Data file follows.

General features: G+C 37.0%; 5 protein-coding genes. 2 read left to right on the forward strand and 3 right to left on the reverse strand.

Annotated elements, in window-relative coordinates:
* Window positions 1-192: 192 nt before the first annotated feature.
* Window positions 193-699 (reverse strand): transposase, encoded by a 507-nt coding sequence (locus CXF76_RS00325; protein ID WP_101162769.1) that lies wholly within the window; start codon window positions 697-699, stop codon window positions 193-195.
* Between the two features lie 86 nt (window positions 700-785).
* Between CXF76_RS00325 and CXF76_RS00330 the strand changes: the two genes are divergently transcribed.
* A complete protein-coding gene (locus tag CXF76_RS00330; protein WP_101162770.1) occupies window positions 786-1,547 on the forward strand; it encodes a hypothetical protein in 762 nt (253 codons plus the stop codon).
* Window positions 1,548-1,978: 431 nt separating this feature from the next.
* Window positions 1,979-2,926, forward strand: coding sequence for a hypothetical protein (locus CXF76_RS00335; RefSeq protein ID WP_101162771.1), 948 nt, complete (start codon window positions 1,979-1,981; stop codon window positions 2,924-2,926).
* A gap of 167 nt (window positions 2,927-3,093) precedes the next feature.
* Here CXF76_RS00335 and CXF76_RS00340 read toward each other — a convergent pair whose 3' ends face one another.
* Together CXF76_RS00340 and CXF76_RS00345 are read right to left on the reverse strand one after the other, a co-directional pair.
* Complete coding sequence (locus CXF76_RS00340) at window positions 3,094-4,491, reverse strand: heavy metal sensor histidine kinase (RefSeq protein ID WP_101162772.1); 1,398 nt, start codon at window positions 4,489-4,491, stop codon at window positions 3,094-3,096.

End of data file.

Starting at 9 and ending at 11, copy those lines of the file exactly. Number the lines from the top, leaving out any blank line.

* Window positions 1,979-2,926, forward strand: coding sequence for a hypothetical protein (locus CXF76_RS00335; RefSeq protein ID WP_101162771.1), 948 nt, complete (start codon window positions 1,979-1,981; stop codon window positions 2,924-2,926).
* A gap of 167 nt (window positions 2,927-3,093) precedes the next feature.
* Here CXF76_RS00335 and CXF76_RS00340 read toward each other — a convergent pair whose 3' ends face one another.